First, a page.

Seeker of Thrones 6-67

Jul. 22nd, 2017 06:50 pm
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Posted by Abbadon

“He that feedeth the worm called Doubt must tend it all his days,

But he that ignoreth the worm called Doubt doth permit it to swell until it feedeth upon his very heart.”

– Knight’s manual, author unknown

Deserves

Jul. 22nd, 2017 04:01 am
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Posted by David M Willis

Shortpacked! is now available on the Comic Chameleon app!  For you younger folks, Shortpacked! is a webcomic I drew once.

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Posted by Elizabeth Bear

42033cc7af08ce78dab5e38bf346b4b7cca4bfba89cd9a3e1ec81de2ad2ebfbb.jpg

I learned this from Robin Hobb, though I'm pretty sure she didn't realize that she was teaching it to me at the time: there is no extra credit in science fiction. 

By which I mean, one of the things that I do, that other writers do, that people in various other fields probably do too (though I don't have direct experience of that) is that we make extra work for ourselves because of... I don't know, acculturation probably that if we JUST WORK HARDER and are teacher's pets and volunteer for extra labor that somehow we'll get better outcomes. This is superstition, really--because publishing is an enormously unpredictable and random business where quality is not always rewarded, and a lot of things can go wrong. And like anybody who makes their living off a capricious and dangerous environment (actors, fishermen) writers are prone to superstitions as a means of expressing agency in situations where we're honestly pretty helpless. (Nobody controls the hive-mind of the readership. Oh, if only we did.)

Now, by extra credit, please note that I don't mean the things that I consider part of baseline professionalism in a writer: turning in a manuscript that is as clean and artistically accomplished as possible, as expediently as possible, and working with your editor to polish and promote the resulting book. What I mean is raising those bars to unsupportable levels, such as: "I will turn in a completely clean manuscript so that the copyeditor has nothing to do!" and "I have a series of simple edits here, which I will resolve be rewriting the entire book, because then my editor will be more impressed with me."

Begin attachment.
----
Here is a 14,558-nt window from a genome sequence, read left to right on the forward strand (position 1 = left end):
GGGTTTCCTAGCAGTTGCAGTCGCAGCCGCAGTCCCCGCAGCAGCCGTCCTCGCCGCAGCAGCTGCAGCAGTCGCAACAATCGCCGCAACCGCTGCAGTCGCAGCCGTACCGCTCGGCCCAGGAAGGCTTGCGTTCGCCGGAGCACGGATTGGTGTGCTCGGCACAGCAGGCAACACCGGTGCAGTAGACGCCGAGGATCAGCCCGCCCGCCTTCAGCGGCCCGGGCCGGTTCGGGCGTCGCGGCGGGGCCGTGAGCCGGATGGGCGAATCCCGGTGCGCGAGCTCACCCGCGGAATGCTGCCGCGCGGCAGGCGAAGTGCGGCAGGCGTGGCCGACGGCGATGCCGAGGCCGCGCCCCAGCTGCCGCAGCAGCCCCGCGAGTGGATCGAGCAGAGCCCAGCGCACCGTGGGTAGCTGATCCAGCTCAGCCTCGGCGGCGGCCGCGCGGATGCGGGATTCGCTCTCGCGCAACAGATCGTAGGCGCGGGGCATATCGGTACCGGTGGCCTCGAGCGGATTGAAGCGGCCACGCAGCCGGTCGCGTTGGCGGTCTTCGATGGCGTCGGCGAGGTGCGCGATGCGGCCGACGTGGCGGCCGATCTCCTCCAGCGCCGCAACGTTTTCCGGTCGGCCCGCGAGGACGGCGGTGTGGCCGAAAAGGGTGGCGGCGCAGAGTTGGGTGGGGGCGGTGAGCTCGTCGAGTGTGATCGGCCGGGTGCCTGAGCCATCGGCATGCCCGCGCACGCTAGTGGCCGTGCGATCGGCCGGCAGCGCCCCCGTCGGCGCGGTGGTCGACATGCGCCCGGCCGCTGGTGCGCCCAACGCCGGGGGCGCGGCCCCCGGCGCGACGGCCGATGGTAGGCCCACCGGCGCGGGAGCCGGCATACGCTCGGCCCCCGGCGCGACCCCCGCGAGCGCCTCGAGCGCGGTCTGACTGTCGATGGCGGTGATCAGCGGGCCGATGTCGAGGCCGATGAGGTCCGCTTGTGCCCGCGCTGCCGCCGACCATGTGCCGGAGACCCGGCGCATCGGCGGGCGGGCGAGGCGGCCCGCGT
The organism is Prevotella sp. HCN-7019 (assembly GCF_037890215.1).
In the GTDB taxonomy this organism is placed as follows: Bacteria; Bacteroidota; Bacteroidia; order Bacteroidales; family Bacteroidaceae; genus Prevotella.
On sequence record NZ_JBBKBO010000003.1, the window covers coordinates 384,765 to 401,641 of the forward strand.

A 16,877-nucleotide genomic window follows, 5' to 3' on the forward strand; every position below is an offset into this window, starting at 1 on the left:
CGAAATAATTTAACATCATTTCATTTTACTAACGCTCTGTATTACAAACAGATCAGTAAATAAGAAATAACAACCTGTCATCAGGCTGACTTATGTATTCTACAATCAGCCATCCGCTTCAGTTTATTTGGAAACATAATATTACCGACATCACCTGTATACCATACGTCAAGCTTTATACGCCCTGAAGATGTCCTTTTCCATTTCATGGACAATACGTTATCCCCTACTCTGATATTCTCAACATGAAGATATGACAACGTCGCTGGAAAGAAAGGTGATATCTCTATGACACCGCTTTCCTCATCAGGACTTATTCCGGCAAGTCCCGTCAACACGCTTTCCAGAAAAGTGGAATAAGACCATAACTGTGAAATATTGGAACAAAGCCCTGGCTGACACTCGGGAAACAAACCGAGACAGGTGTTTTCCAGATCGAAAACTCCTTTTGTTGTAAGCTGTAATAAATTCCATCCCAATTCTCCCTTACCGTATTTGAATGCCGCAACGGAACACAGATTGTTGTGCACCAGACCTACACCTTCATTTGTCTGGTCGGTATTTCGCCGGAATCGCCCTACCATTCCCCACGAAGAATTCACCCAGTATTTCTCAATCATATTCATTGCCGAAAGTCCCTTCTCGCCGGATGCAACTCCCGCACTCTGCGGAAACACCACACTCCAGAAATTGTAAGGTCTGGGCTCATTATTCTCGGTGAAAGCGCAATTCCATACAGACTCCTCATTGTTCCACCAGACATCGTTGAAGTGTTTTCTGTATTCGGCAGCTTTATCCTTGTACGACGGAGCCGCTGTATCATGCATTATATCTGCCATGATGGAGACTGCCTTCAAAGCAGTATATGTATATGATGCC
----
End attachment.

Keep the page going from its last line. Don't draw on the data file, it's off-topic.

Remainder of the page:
Spoiler: The copyeditor will have stuff to do, because part of her job is making sure that if you break house style you're doing it on purpose. Also, your editor will probably be a little nonplussed, and possibly sneak a pull out of the bottle of Scotch in her bottom drawer, because you've just made a lot more work for her.

Other manifestations include: "I must write forty guest blog posts today!" and "I must write at least twenty pages every single day to validate my carbon footprint!"

(That latter one is the one I tend to fall prey to, for the record.)

I see it a lot among women writers especially, probably because we feel like we constantly have to validate our right to be in a space that is only intermittently welcoming, but it's certainly not a gender-specific problem. 

And the thing is... it just isn't so. You don't have to do a pile of extra credit work. It doesn't help, and might in fact be detrimental--to your health, your sanity, and eventually your career. It's possible to out-produce your readership's appetite; it's possible to out-produce the publishing slots available to you; it's possible to fuss yourself so much over tiny details that don't actually matter that you add years to your production schedule and die broke in a gutter, or talk yourself out of finishing the book entirely.

They're never perfect. They're just as good as you can get them, in the limited time available, and then they're done and you learned something and the next one can be better, you hope.